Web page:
thereby to reenforce the inner end of the leg rest frame 0. The form of the rod 35'is impor- By having it depending in the'manner shown, it will be apparent that when'the leg rest frame is swung to its downwardly inclined position as shown in Figure 2,"the straps 21 are allowed to flex downward as indicated. The straps 21 are supported at spaced intervals by cross straps 36 which are linked to one side of the seat and leg rest frames A and C and secured by coil springs to the opposite sides ofthese framesas shown, and are disposed beneath the elongate straps 21. This arrangement enables a long upholstered cushion to cover the seat-and leg rest frames and when the leg rest frame is downwardly inclined as shown in Figure 2, the cross straps serve as a seat cushion.
Pivoted to the inside of each of the 1egs 33 intermediate the vertical height of the legs are links 3! having inwardly extending studs 38 attheir upper ends to engage in onev of two notches 'of the" slots 39 the studs 38 enter, as will be manifest.
It will also be apparent that the back frame B can beadjusted to the desired position. It can either be in its upper inclined position as shown inFigure 1, at which time the U-shaped brace i8 is disposed in the proper notch IT, or when desired, by lifting the brace Hi, the back frame may be swung downwardly, whereupon the support 13 is introduced into another set of notches H. I I Itv is "to be understood that numerous changes ationmay be effected without departing from the spirit of the invention especially as defined in the appended "claims.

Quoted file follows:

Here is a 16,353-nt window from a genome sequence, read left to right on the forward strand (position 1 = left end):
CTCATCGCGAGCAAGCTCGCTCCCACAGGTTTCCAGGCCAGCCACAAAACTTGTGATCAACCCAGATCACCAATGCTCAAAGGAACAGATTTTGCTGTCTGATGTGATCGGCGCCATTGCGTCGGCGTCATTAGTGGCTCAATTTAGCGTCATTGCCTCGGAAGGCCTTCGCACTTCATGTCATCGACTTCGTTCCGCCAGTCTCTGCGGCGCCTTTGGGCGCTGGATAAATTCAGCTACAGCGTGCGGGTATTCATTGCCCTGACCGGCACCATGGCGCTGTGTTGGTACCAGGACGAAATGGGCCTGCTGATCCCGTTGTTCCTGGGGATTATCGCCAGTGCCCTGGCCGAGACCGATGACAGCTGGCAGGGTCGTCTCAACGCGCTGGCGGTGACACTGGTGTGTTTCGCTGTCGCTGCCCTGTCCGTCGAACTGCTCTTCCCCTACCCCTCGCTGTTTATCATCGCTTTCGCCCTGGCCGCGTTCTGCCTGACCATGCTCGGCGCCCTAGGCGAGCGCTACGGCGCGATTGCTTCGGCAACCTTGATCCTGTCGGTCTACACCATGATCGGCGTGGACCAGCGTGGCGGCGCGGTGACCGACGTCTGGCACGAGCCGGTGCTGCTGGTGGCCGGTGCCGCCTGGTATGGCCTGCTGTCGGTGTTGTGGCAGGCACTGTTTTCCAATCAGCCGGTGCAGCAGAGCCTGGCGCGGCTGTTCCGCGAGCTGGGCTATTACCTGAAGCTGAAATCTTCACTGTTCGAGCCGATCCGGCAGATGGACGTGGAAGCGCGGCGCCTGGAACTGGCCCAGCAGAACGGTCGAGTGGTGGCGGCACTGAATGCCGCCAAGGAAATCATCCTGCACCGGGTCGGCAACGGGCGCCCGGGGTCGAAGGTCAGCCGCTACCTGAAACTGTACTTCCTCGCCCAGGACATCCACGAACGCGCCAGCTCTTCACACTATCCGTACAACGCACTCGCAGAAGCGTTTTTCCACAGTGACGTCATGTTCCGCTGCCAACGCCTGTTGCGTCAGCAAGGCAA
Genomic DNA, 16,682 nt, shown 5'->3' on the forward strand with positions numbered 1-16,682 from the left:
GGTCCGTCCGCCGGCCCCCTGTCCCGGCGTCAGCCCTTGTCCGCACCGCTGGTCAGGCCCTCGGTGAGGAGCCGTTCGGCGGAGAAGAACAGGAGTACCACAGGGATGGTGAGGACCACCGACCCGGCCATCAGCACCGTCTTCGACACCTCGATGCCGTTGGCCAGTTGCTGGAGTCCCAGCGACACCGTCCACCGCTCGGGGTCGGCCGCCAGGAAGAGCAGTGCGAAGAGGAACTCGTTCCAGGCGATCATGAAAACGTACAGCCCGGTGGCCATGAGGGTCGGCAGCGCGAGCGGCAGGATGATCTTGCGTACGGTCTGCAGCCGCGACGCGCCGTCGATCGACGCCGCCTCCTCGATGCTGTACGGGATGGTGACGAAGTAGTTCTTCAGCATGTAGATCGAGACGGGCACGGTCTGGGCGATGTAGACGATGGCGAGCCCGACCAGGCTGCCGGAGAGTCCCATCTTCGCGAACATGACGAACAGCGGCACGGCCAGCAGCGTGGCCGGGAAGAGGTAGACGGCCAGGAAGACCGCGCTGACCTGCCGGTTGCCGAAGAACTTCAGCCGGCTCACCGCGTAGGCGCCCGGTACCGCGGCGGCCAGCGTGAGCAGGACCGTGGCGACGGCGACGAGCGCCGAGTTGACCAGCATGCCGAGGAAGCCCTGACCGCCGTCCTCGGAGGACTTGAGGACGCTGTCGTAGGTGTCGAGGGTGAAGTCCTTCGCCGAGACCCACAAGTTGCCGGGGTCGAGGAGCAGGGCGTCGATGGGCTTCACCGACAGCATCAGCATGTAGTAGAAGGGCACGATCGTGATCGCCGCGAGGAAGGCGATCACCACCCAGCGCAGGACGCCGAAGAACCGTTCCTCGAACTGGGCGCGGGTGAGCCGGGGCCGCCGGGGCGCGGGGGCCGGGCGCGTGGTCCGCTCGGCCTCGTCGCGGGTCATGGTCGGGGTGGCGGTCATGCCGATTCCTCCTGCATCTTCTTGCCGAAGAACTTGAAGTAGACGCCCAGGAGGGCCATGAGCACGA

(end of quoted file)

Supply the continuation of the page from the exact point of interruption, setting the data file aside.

What I claim is: m '1.-- An article of furniture comprising a seat frame, a back frame pivotally connected to one end portion of the seat frame, a leg rest frame pivoted 'to the opposite end portion of the seat frame, a support for the rear end of said seat, frame, ;a curved U-shaped support for said leg :rest frame, onea-rm of the U being pivotally con- ;nected to the leg rest frame, and the other arm iof the U being pivotally connected to the seat :frame, and means connecting said curved support :to said seat frame. and including adjustable means todispose said leg rest frame in a down- 'wardlyinclined position relative to the seat frame or in a position approximatelyin alignment with the seat frame.